A healthy diet includes all of the basic food groups, which contain a balance of protein, carbohydrates, fats, minerals, and vitamins. Protein may be helpful for your immune function, as it helps to repair body tissues. Examples of protein are lean meats, fish, poultry, nuts, dried beans, and foods that contain soy.

Alternatively, carbohydrates digest quickly and provide your main energy source through the day. Fruits, vegetables, pastas, grains, and cereals are all sources of carbohydrates.

In addition to feeling good during menopause, healthy practices can also help reduce your risk of cancer. To this end, The American Cancer Society recommends the following:

1) Choose a variety of healthy foods with an emphasis on plant sources. Try to eat five or more servings of fruits or vegetables daily, and choose whole grains instead of processed or refined grains and sugars.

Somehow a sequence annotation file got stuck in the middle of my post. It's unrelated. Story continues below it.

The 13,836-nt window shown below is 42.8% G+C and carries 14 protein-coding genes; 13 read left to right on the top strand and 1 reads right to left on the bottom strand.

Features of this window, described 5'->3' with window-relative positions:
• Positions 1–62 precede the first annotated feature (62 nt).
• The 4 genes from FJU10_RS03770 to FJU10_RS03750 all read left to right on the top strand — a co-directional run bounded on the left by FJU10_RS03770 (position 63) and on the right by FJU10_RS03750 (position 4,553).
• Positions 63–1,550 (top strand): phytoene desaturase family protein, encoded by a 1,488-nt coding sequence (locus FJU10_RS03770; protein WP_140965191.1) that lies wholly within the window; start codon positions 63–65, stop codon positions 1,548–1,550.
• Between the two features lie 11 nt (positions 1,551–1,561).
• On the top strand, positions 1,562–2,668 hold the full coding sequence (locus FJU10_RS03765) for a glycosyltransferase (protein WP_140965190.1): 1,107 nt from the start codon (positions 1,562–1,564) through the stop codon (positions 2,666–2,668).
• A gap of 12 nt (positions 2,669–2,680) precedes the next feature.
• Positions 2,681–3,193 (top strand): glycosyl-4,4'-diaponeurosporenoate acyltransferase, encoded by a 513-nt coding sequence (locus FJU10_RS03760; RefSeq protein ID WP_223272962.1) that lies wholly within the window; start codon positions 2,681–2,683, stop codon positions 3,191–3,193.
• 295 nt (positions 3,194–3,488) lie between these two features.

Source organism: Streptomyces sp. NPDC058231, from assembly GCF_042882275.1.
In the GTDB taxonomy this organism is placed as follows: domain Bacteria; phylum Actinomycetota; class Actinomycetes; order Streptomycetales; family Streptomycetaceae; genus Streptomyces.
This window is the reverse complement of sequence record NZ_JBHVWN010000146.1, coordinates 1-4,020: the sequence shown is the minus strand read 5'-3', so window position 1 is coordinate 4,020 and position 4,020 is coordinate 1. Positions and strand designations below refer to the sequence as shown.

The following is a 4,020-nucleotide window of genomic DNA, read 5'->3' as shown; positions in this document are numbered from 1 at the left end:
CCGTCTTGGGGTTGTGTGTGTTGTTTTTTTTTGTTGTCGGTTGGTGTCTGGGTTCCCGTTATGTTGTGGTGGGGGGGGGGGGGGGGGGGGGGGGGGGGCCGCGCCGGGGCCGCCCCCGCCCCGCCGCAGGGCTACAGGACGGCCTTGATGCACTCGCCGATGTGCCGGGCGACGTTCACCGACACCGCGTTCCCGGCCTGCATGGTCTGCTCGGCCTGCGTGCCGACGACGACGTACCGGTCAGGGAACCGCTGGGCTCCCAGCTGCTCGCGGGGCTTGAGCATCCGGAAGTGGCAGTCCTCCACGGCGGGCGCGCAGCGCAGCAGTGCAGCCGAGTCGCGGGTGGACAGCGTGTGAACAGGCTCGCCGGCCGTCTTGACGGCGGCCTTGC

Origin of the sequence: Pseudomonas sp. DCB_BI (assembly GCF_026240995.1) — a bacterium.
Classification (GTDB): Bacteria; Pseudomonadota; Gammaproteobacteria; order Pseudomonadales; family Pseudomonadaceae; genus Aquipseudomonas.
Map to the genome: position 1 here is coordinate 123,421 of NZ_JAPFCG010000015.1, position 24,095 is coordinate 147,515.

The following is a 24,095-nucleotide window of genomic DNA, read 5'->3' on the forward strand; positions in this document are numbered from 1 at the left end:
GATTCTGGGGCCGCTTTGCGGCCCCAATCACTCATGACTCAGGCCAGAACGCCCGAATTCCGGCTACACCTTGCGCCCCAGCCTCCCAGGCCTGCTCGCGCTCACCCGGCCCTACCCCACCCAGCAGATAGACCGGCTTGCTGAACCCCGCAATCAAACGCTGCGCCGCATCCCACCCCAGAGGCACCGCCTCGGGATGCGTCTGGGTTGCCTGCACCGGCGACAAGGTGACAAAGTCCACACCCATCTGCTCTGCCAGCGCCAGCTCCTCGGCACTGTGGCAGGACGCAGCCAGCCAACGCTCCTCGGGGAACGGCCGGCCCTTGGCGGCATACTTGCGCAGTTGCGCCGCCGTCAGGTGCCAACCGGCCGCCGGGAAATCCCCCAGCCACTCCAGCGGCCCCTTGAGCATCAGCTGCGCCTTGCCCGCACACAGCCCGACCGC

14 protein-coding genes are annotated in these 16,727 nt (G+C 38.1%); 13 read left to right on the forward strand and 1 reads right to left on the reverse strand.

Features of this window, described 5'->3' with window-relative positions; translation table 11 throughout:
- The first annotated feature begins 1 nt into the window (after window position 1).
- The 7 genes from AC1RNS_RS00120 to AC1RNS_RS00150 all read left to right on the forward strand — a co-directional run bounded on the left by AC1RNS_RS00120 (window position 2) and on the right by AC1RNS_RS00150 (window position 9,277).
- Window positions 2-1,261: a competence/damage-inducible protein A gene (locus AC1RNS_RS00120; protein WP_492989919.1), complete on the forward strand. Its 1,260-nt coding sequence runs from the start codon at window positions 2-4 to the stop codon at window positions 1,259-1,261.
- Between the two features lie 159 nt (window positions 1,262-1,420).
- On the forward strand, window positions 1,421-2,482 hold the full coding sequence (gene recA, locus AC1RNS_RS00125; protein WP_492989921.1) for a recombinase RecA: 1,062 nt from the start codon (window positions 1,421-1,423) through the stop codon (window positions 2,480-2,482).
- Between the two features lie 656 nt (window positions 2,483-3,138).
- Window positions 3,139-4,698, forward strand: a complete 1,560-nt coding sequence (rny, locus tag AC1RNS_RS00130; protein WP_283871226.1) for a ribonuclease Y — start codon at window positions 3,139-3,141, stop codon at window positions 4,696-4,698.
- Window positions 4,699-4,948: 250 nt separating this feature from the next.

2) Limit your consumption of red meats that are high in saturated fats.

3) Limit alcoholic beverages to one per day.

4) Adopt a physically active lifestyle with a minimum of 30 minutes of moderate exercise at least five days each week. To further reduce your risk of colon and breast cancer, increase your workouts to 45 minutes each day.

Best foods to eat during menopause

Beans. All beans provide an excellent source of dietary fiber, folate, magnesium, and vitamin B. They can help keep bowel movements regular and may also help lower the risk of cardiovascular disease. Some tasty beans include garbanzo, pinto, navy, kidney, and lentils. 

Berries. Strawberries, blueberries, blackberries, and raspberries provide an excellent source of antioxidants.

Fruits. Most fruits contain vitamin C, antioxidants, folic acid, and are high in fiber, which helps you to maintain a healthy immune system.

Cereals. High-fiber cereals help to prevent heart disease and may lower cholesterol levels. Be sure to choose those that have no or minimum sugar.